I AM MOTHER
Dir: Grant Sputore
Starring Clara Rugaard, Rose Byrne, Hilary Swank, Luke Hawker
4.5 STARS (out of 5)
Sometimes, it’s nice to see a bit of genuine sci-fi on the big screen. Too much of the genre is muddled with good guys and bad guys, plot twists and big-budget explosions – which is why, when we get something that makes us think, rather than something that makes us marvel, it’s all the more surprising. Netflix’s latest movie acquisition, I Am Mother, seems worthy of the hype it’s getting (and let’s face it, Netflix Originals have a habit of getting a good amount of buzz – even when they’re terrible).
Following an apocalyptic event, a robot known as ‘Mother’ (voice of Byrne, performance of Hawker) prepares to start raising the human race from scratch again. In a mysterious bunker and facility in the middle of nowhere, Mother takes one of thousands of preserved embryos and raises it as her own, calling her Daughter. As she raises Daughter (Rugaard) over 20-or-so years, the girl wonders what the rest of her species were really like – when they were alive. One fateful evening, she finds out more than she’d ever wished for – as a mysterious, armed stranger (Swank) arrives at the front door. From here, Daughter must decide whether to trust Mother, or the stranger – is it safe to go outside? Who’s telling the truth?
I Am Mother (Netflix)
First of all, I have to say that this is a movie with a brilliant amount of focus. It’s got a core story in mind, it’s very well-realised, and as a result, it’s really satisfying to watch. If anything, it’s probably a little too thick to wade through at times, but I’ll get to that later. There’s a rich, pervasive sense of mystery and intrigue here which is sold through great acting and a fine balance of exposition and visual clues. This is classic science fiction – it’s less about the gadgetry, and more about the politics of an impossible situation.
The sound design, the score and the overall look of the film really help to sell the futuristic dirge. Daughter’s home is presented as safe and clinical, but there are still odd touches here and there which suggest you may have to think otherwise. There is an amazing atmosphere of foreboding throughout, the likes of which I don’t think I’ve seen since Arrival. While I Am Mother gets within a whisker of that movie’s level of intrigue and delivery, it is still compelling viewing.
The best aspects of the movie centre around the main question, which is posed at around the second act. Who is the antagonist? Is it Mother, who has raised and protected Daughter as her own, but who may not have been truthful about the world outside, or is it the stranger, who is keen (verging on desperate) to convince Daughter that Mother is part of a bigger, more sinister reality? You’re kept guessing a fair amount all the way through. It’s a great dynamic, though many sci-fi aficionados will work out the bigger twists early on. Even so, the build-up is admirable.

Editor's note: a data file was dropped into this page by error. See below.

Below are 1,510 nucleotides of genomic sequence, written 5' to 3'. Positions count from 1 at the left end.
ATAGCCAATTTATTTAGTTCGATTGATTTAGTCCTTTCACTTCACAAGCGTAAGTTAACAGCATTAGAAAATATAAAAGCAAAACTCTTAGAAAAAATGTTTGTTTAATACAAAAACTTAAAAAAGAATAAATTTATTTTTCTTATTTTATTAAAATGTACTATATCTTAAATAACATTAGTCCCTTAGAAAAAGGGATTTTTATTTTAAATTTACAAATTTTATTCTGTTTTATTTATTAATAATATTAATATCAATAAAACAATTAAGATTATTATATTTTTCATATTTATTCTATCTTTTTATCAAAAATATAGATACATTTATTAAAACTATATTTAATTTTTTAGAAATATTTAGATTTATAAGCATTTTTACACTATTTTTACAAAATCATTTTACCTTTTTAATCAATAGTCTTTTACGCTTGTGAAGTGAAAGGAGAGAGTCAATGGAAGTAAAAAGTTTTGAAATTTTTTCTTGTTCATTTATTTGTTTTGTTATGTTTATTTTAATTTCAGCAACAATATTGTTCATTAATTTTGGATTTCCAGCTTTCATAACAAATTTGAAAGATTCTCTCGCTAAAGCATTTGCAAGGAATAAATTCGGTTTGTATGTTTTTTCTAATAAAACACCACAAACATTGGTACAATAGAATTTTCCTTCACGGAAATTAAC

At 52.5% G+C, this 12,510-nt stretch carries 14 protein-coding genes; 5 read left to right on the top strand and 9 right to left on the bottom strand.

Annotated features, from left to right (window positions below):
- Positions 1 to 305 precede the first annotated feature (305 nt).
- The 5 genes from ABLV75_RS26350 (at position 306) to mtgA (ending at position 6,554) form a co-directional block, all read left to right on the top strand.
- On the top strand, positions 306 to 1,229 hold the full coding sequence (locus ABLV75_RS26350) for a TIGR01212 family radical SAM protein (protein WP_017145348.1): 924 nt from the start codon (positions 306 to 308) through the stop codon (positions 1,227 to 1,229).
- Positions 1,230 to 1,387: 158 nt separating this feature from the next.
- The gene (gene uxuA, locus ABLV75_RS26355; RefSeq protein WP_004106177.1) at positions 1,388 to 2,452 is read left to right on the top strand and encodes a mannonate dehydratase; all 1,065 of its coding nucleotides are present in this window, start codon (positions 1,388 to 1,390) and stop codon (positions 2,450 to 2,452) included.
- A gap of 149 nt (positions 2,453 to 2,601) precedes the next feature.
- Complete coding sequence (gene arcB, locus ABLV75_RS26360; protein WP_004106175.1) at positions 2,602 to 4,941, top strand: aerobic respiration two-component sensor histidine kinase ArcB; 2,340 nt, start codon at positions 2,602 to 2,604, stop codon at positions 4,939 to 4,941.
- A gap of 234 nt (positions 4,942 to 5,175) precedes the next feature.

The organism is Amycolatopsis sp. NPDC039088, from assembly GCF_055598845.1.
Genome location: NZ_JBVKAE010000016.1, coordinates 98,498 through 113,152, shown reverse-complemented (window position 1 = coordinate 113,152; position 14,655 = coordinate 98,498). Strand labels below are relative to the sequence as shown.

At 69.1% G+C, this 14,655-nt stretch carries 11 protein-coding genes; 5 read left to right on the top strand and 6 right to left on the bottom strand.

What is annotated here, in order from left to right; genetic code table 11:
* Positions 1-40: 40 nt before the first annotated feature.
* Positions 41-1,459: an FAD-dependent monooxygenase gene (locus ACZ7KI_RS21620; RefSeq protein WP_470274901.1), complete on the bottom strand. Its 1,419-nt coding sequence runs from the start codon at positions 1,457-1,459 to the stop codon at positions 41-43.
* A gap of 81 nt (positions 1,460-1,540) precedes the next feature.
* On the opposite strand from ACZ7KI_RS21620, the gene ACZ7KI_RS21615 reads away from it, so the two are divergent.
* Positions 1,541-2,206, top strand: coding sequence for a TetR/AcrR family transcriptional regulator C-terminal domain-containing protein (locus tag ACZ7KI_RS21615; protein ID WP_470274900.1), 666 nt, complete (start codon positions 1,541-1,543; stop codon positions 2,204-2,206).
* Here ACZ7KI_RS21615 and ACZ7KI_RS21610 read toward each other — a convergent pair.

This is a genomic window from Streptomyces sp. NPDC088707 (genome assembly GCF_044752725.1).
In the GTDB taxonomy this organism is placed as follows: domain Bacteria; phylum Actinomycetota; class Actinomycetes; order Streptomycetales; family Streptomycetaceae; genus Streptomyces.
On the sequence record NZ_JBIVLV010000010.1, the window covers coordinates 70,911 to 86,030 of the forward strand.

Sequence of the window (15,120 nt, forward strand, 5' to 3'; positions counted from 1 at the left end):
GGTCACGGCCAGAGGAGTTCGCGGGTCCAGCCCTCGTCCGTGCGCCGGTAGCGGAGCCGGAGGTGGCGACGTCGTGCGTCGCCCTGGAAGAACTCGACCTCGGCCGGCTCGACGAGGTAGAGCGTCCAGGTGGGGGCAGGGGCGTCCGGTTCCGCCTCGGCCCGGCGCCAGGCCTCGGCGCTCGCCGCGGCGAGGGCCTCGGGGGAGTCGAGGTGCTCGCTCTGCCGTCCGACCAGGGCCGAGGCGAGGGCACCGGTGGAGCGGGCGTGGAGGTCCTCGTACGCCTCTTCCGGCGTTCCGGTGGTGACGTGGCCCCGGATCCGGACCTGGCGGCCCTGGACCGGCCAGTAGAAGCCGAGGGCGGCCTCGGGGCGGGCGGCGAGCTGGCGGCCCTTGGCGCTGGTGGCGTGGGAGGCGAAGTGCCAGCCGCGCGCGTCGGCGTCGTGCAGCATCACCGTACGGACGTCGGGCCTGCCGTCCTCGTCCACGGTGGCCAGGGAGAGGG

The script could have done with a little tweaking for it to achieve amazing results – but not much. The twists waiting in the wings could have been signposted a little less obviously, and at times, the pacing is unashamedly plodding. This is a story with tons of big ideas and a very intense concept – and the movie does like to wallow in it. We could have been better distracted by smaller elements of this story world, or foreshadowing could have been written a little more succinctly.
In any case, it’s a Hollywood rarity in that I Am Mother is a sci-fi movie with a satisfying pay-off. It may not be the ending everyone watching will want, but the final ten minutes are gloriously intense, and the big reveals still land with a real sledgehammer – whether you’ve seen them coming or not. Truth be told, you’re never quite sure what sort of film you’re watching throughout. Are you watching an action movie? A sci-fi adventure? A psychological horror? By the time the final twists are unravelled, you know for certain. And it’s very satisfying – one of my favourite endings of recent times, in fact.
Yes, there are some loose threads, and yes, there are plenty of questions. This is a story which maybe could have worked better as part of a bigger series, as the world it’s built up by the end is absolutely fascinating. There’s room for a sequel – there’s room for a saga! Whether or not these will occur, and if we will simply be left to imagine what’s on the cards next, who knows.
In any case, Netflix’s latest viral movie is one which is well-deserving of hype. It’s a very satisfying piece of science fiction – one which passes the Bechdel Test with flying colours – and I can’t wait to see more of the same in the months to come.